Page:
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Securities and Exchange Commission
Office of Inspector General
Semiannual Report to Congress
During this reporting period (October 1, 1998 to March 31, 1999) the Office of Inspector General (Office) issued eight audit reports and five audit memoranda. The audits focused on the enforcement action memo process; international technical assistance; financial and administrative controls in three regional offices; implementation of the Government Performance and Results Act; year 2000 compliance efforts for Commission systems and EDGAR; the part-time employment program; control of computer equipment; contingency testing; password security; and electronic filing of ownership reports. The Audit Program section below describes these audits further.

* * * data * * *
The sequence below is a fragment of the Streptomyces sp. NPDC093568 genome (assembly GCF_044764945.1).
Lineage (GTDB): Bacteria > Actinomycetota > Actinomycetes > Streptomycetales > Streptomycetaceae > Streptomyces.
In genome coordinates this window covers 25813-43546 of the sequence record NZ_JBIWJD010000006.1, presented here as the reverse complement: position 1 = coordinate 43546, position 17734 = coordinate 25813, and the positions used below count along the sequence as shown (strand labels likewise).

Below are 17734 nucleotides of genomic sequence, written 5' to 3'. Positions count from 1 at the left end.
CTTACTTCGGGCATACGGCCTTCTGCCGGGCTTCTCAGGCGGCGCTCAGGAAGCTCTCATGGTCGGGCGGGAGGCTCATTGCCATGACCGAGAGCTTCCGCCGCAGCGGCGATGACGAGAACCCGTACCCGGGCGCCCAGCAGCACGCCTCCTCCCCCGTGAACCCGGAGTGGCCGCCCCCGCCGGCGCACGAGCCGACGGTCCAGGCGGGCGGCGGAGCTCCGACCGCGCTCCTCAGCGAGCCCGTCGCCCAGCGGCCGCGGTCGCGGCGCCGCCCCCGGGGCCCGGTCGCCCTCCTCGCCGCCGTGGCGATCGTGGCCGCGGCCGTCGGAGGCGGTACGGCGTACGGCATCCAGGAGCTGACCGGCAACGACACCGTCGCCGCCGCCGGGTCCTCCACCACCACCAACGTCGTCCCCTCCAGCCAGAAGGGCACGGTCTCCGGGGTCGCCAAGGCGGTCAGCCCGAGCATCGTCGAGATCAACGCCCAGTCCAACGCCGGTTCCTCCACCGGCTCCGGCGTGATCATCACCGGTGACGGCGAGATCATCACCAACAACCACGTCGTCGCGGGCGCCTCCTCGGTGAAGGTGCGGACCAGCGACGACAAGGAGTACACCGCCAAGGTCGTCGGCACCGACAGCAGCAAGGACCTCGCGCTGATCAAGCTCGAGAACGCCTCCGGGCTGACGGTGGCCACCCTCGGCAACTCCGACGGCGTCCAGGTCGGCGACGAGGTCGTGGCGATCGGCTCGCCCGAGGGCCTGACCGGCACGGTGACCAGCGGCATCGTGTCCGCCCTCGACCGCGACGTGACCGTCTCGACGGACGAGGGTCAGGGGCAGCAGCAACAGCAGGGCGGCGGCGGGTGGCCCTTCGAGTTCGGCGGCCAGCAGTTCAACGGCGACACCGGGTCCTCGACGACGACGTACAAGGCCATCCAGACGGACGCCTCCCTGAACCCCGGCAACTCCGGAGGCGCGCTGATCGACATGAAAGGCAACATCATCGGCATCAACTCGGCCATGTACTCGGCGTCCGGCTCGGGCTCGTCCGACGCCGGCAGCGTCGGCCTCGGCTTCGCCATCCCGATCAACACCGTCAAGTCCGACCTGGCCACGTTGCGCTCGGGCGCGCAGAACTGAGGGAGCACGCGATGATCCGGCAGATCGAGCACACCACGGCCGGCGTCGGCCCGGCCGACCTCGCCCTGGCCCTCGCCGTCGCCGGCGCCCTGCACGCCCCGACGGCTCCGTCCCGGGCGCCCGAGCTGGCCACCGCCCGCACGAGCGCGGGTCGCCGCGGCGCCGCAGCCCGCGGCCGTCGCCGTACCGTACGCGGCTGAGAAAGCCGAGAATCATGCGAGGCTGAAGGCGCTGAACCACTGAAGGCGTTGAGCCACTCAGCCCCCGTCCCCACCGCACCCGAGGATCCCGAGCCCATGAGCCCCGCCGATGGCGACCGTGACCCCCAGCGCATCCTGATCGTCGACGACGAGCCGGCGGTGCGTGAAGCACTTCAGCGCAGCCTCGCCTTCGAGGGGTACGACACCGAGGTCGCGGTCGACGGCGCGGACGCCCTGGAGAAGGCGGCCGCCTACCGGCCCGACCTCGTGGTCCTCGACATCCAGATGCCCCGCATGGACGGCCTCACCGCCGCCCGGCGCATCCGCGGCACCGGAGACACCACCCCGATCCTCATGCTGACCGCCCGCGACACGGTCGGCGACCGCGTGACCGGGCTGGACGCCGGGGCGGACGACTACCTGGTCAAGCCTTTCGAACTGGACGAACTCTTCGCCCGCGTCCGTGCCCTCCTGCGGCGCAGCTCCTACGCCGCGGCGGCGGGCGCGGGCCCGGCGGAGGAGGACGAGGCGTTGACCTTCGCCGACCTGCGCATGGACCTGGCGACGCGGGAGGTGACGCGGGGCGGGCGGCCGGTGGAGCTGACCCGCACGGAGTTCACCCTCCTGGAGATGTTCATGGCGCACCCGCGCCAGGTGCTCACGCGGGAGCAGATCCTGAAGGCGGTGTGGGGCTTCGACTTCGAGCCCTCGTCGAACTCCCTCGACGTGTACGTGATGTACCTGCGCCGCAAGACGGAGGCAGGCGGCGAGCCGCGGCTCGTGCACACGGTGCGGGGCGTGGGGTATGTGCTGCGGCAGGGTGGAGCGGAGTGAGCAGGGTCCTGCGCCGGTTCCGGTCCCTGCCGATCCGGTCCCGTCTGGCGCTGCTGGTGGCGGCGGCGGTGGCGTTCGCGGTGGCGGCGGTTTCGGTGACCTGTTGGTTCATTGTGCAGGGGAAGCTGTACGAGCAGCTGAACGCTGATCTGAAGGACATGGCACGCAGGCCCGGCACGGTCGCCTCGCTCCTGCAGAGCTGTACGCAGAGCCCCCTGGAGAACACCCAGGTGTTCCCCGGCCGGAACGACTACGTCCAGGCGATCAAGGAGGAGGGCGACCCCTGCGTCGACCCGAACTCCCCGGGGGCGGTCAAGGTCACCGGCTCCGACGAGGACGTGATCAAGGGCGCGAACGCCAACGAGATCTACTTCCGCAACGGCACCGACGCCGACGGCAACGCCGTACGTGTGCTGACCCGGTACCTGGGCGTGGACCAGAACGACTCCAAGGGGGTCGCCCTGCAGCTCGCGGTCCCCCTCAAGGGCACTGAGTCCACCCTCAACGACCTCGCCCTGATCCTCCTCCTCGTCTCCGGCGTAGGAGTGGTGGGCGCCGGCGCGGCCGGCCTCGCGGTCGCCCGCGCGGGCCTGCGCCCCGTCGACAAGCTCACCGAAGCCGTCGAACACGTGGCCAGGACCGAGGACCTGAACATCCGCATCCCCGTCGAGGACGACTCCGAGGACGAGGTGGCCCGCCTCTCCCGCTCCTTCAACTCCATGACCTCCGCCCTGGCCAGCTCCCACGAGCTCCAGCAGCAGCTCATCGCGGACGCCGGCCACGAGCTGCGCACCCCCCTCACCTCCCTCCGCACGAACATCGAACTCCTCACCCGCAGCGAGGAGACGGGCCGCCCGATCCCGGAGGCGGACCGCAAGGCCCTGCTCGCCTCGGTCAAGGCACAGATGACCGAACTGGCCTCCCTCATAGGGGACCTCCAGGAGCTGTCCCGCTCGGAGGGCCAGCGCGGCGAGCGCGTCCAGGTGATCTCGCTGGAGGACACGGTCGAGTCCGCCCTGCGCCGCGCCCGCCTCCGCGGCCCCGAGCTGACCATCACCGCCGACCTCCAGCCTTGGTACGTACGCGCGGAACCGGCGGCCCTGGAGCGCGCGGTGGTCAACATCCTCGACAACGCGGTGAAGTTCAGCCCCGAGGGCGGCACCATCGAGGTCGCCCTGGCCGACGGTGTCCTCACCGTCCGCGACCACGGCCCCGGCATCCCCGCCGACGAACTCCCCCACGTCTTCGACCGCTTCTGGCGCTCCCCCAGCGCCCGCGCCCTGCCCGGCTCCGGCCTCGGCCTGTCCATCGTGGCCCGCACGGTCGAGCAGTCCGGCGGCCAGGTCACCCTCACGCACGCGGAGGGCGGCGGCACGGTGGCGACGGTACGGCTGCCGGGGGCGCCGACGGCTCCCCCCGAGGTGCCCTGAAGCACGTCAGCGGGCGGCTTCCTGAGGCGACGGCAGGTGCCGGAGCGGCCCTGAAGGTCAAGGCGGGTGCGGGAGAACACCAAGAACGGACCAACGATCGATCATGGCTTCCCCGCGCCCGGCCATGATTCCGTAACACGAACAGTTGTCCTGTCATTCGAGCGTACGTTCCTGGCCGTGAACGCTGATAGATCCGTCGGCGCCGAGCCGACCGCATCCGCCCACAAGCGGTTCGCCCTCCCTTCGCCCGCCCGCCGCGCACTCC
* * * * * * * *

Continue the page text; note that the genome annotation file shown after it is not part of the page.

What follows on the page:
The Commission is making substantial efforts to ensure that its information systems are year 2000 compliant. The conversion process entails significant risks and expenditures. We are monitoring the conversion and making recommendations, as appropriate.
Information resources management (IRM) continues to experience significant problems, which will complicate year 2000 efforts. Specifically, systems development contracting, IRM planning, and ADP security remain problem areas. The Office of Information Technology has reorganized and is increasing the use of out-sourcing to improve its performance. The Commission has also established a senior level information technology committee to monitor information technology investments.